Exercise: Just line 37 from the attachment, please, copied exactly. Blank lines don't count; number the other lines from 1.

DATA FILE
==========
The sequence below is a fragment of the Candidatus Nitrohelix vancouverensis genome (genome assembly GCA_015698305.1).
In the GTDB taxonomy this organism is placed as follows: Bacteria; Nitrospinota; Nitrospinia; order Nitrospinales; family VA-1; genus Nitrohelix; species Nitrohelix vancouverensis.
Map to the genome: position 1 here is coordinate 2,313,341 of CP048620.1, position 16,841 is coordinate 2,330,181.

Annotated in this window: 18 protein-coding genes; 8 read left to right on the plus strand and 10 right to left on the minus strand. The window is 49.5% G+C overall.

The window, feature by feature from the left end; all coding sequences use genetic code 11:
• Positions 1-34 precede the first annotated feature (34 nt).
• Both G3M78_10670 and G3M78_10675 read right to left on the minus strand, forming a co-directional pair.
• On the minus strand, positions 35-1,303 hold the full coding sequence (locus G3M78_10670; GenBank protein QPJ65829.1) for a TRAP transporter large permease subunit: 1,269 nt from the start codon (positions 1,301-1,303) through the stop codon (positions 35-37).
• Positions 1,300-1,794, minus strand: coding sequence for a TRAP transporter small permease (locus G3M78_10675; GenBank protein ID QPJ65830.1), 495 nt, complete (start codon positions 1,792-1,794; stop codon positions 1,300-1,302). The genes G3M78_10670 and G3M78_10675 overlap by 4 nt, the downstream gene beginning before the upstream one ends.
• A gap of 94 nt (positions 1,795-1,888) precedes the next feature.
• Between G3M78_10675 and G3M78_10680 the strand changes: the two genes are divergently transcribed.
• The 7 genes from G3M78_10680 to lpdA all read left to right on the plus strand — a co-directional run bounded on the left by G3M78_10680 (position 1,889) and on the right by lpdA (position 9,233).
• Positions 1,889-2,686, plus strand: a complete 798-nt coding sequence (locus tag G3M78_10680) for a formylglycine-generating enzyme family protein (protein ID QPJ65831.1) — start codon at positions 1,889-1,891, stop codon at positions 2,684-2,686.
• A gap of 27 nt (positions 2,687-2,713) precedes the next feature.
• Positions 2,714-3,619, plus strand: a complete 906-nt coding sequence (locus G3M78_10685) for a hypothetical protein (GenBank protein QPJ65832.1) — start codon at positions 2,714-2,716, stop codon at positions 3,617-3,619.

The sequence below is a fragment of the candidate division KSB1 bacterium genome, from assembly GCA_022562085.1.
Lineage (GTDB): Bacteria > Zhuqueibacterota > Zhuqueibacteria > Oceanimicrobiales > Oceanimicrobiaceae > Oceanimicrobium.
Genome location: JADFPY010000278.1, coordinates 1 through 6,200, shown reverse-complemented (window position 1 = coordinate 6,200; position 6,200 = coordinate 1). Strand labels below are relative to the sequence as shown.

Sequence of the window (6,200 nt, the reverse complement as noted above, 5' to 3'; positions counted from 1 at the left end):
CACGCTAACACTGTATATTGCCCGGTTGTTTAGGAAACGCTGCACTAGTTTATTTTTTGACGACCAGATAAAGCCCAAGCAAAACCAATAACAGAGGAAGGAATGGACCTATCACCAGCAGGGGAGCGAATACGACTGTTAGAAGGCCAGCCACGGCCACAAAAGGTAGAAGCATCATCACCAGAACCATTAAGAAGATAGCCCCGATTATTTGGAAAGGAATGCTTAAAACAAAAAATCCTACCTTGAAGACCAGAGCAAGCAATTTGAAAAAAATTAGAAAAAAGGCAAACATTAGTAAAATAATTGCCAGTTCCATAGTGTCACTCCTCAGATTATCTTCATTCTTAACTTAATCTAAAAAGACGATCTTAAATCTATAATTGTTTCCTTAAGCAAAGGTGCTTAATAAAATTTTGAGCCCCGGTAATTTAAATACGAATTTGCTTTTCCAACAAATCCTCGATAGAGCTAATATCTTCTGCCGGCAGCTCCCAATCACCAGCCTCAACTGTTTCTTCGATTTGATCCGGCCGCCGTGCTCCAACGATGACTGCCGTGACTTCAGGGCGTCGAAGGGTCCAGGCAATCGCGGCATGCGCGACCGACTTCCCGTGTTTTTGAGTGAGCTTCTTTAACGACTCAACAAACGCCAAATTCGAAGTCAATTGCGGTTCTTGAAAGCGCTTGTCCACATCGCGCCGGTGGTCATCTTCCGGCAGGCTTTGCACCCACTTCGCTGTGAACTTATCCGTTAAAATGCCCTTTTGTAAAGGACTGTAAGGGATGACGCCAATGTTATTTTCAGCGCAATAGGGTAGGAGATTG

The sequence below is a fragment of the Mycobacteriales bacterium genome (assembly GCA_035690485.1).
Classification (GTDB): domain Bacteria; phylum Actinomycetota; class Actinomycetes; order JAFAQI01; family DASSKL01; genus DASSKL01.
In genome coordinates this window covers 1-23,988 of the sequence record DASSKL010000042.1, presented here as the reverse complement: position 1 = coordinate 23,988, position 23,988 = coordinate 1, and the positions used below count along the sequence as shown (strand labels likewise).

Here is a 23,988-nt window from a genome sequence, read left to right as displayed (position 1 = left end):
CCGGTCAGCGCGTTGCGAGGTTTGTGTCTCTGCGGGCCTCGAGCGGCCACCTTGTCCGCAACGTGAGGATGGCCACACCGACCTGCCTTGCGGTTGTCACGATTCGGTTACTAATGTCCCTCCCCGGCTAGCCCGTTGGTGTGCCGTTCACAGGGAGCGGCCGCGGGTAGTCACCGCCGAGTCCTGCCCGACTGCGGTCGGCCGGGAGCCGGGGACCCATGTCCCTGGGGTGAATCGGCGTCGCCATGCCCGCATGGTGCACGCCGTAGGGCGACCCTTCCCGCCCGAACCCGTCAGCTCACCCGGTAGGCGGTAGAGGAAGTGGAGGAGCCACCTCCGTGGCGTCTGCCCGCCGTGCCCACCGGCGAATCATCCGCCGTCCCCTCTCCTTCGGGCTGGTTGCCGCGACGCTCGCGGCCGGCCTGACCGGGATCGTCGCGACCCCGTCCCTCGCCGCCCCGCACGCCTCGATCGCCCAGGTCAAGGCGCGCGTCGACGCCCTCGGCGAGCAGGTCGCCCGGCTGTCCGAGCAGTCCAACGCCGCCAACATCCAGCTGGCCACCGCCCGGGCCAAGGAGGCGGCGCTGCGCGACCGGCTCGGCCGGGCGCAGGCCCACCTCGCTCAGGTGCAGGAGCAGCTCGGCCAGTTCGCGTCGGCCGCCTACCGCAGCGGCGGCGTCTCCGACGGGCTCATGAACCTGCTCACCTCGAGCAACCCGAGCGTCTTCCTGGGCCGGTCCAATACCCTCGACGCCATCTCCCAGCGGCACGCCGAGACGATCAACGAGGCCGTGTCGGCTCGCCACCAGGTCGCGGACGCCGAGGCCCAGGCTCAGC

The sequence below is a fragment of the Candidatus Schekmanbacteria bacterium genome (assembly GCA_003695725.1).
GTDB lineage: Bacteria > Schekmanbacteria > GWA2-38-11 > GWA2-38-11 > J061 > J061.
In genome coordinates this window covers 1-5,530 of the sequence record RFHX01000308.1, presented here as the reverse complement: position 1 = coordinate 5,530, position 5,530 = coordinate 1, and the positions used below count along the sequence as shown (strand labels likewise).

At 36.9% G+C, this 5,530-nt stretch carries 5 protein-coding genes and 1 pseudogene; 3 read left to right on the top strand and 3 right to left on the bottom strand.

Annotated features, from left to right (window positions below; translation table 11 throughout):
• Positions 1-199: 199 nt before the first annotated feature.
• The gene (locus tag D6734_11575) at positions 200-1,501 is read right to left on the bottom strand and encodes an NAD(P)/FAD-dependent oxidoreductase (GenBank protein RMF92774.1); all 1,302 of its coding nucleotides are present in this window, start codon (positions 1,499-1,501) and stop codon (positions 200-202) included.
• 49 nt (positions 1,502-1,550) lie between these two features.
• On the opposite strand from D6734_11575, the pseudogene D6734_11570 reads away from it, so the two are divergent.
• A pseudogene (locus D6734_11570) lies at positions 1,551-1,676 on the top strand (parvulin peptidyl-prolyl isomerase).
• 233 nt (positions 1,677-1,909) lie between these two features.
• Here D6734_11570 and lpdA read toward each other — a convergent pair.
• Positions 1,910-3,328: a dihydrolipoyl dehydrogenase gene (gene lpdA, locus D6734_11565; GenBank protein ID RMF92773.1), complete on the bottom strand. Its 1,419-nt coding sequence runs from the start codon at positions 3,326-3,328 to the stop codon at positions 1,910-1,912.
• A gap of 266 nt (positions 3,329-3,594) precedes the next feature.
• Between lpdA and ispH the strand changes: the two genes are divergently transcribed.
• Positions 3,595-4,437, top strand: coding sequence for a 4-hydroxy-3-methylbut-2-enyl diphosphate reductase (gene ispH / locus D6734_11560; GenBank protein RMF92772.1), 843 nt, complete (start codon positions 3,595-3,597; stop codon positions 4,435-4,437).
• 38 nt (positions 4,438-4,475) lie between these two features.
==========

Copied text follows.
• Here D6734_11570 and lpdA read toward each other — a convergent pair.